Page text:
She was also the first singer to record commercially a soap opera music theme, for Jerônimo, o Herói do Sertão (1955), aired through Rádio Nacional (Rio de Janeiro) and later adapted by TV Tupi (Rio de Janeiro). Emilinha was on the cover of the Revista do Rádio magazine more than 50 times and participated in 34 films, the highlights being Poeira de Estrelas (Moacir Fenelon, 1948), Estou Aí (José Cajado Filho, 1949), Aviso aos Navegantes (Watson Macedo, 1950), and Barnabé, Tu És Meu (José Carlos Burle, 1952). She recorded 117 records containing 216 songs between 1939 and 1965, and became one of the most important singers of all time in Brazil. Emilinha Borba was born and raised in the Mangueira borough of Rio de Janeiro, which accounts for her deep lifelong connection with that samba school. Frequenting novice shows, she won her first prize at 14, at the Hora Juvenil at Rádio Cruzeiro do Sul, also getting the maximum grade at Ary Barroso's Calouros de Ary Barroso.
At the same time, she started as a chorist on Columbia recordings, and formed the duo As Moreninhas with Bidu Reis. After the duo's dissolution a little more than a year later, she was hired by Rádio Mayrink Veiga. In January 1939, she recorded with Nilton Paz the biggest hit of that year's carnaval, "Pirolito" (João de Barro), but her name wasn't credited on the record. In March of the same year, she recorded her first solo album, as Emília Borba, also through Columbia, with "Faça o Mesmo" (E.
Frazão/Nássara) and "Ninguém Escapa" (E. Frazão). In the same year she was introduced by Carmen Miranda to the Cassino da Urca's owner, Joaquim Rolas, who hired her (still underage) for the prestigious club. In 1942, she was hired by Rádio Nacional in Rio de Janeiro, leaving the job a few months later.
In September 1943, she returned to the cast of the radio station and, during the 27 years in which she worked there, she was its biggest star. Having participated in virtually all shows at that radio, she was nevertheless strongly associated with the most popular one of them all, the César de Alencar show (with whom she recorded several songs). In 1947, she had overwhelming success with the rumbas "Escandalosa" (Djalma Esteves/Moacir Silva), "Rumba de Jacarepaguá" (Haroldo Barbosa), "Tico-Tico na Rumba" (Haroldo Barbosa/Peterpan), and the samba "Se Queres Saber" (Peterpan), a classic. In the next year, with "Já é de Madrugada" (Peterpan/Antônio Almeida), "Telefonista" (Peterpan/Augusto Monteiro), "Esperar por Quê?" (José Maria de Abreu/Alberto Ribeiro), and "Quem Quiser Ver Vá Lá" (Peterpan/René Bittencourt).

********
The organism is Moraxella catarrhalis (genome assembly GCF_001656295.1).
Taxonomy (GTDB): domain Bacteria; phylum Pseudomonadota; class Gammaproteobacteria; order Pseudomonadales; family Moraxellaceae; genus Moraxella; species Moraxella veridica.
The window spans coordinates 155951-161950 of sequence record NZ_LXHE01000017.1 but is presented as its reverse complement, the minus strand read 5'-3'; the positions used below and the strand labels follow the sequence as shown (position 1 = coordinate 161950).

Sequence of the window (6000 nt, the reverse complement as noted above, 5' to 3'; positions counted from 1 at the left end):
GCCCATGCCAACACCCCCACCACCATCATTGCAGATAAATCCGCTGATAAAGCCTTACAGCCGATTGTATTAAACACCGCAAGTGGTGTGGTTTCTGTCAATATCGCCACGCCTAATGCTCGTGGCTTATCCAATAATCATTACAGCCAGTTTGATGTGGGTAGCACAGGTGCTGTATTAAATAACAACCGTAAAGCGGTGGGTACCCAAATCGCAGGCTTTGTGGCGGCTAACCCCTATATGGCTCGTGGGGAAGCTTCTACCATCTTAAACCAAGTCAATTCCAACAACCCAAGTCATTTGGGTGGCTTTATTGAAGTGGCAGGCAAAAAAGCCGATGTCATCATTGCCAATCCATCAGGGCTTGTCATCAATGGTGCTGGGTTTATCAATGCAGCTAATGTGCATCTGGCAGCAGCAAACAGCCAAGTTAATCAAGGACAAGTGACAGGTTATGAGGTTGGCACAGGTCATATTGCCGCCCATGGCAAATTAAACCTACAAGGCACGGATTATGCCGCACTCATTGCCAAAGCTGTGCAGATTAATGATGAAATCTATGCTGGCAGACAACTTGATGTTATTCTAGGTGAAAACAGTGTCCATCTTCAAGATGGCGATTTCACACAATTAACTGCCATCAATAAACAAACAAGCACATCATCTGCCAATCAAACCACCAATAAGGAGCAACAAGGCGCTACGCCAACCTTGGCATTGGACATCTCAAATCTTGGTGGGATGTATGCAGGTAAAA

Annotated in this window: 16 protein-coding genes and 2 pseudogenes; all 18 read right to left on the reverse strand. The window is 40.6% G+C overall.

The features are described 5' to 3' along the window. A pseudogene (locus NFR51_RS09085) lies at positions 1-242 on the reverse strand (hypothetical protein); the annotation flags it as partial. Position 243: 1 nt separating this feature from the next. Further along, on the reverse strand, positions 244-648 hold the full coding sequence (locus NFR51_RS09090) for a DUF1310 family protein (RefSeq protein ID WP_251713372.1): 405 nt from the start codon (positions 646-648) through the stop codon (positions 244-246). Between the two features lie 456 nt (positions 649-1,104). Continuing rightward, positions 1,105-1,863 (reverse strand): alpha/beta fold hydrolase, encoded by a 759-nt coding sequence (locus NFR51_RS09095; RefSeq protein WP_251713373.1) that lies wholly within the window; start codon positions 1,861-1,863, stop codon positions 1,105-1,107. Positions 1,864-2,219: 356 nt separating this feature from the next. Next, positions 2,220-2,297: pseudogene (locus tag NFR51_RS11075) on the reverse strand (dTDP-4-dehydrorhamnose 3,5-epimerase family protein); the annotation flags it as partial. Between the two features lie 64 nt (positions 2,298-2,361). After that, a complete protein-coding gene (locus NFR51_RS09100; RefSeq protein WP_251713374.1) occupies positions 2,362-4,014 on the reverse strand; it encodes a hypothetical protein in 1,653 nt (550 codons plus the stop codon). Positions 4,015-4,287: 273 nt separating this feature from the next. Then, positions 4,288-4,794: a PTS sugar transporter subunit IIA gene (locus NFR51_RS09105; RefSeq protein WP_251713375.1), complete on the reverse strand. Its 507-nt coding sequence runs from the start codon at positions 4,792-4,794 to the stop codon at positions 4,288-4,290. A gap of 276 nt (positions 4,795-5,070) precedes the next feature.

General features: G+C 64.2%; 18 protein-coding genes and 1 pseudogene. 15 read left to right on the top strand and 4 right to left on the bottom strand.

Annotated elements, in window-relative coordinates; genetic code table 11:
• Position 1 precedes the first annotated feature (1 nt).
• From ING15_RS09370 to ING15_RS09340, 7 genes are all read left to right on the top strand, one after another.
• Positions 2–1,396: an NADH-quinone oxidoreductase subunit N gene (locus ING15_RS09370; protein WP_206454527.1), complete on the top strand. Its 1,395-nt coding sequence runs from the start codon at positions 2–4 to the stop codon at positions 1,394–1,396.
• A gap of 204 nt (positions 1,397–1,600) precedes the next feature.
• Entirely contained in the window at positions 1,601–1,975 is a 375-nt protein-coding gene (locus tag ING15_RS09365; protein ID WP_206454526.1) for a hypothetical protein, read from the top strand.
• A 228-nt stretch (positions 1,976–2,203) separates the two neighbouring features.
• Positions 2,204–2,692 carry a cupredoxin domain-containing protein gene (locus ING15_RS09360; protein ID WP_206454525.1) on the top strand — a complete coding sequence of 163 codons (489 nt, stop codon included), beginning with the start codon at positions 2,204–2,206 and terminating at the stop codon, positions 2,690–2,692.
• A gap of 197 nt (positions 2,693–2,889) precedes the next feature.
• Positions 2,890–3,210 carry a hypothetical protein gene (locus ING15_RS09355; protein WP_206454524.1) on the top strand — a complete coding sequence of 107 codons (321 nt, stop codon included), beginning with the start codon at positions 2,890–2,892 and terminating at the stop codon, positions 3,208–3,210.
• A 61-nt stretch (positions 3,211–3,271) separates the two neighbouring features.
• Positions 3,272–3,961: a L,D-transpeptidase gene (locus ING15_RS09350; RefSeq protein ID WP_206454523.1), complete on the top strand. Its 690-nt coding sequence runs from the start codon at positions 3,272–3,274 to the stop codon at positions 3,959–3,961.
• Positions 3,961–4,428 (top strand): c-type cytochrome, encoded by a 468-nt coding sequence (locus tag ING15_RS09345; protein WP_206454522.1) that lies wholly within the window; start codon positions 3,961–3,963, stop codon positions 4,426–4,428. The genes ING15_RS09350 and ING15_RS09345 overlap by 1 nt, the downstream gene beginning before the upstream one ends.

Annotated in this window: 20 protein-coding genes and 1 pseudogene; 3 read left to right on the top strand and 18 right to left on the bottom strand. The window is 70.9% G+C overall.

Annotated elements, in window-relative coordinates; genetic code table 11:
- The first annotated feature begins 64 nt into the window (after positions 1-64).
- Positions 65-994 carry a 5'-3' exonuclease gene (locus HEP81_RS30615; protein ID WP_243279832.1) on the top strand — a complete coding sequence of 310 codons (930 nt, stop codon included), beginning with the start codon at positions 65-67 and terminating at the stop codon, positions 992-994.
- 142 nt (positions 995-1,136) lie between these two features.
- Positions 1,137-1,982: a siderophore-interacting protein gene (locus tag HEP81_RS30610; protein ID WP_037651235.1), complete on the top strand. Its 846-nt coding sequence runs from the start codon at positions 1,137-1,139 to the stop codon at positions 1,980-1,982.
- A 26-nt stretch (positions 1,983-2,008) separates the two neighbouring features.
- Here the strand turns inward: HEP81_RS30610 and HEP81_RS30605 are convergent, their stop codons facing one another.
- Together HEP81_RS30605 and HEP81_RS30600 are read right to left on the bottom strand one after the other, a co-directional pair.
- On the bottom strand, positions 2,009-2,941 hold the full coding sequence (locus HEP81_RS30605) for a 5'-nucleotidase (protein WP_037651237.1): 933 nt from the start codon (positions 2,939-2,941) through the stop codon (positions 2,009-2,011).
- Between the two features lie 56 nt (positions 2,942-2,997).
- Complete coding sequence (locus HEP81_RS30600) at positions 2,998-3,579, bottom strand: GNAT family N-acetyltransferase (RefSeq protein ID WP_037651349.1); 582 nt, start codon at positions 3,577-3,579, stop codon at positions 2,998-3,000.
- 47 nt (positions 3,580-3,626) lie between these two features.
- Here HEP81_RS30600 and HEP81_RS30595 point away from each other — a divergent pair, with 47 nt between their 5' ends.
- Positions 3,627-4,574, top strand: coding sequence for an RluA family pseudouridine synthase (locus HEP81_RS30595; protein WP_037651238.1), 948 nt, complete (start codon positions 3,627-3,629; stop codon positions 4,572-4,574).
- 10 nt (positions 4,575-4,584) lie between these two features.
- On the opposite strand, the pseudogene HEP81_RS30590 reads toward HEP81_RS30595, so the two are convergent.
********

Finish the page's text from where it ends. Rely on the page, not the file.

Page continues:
In 1949, along with one of her biggest hits, the marcha "Chiquita Bacana" (João de Barro/Alberto Ribeiro), she also recorded "Porta-Bandeira" (Nássara/Roberto Martins) and "Tem Marujo no Mar" (João de Barro). After losing the title of Queen of Radio to Marlene in 1949, Emilinha and Marlene recorded the duets "Eu Já Vi Tudo" (Peterpan), "Casca de Arroz" (Arlindo Marques Júnior/Roberto Roberti), and "A Bandinha do Irajá" (Murilo Caldas) in 1950, much to their audiences' confusion. The biggest hit of the Carnival of 1951 was Emilinha's rendition for "Tomara Que Chova" (Paquito/Romeu Gentil). In the '60s, she continued to enjoy much success in the Carnivals with "Pó-de-Mico" (1963), "Marcha do Remador" (1964), and "Mulata Iê-Iê-Iê" (1965), but as young rhythms took the market she became less popular.
In 1968, she suffered an infection on her vocal cords and never regained her timbre. Even then, she returned to the artistic scenery in 1972, at a show at the soccer club Clube de Regatas Vasco da Gama (Rio de Janeiro). In 1973, she won the Carnival contest at the Canecão (Rio de Janeiro) with the marcha "Israel" (João Roberto Kelly). In 1990, she celebrated 50 years of making music with a parade in Rio de Janeiro followed by 6,000 people.
She also starred in a show during those commemorations at the Teatro Rival, and recorded the LP O Carnaval de João Roberto Kelly Na Voz de Emilinha Borba. Read more on Last.fm. User-contributed text is available under the Creative Commons By-SA License; additional terms may apply..
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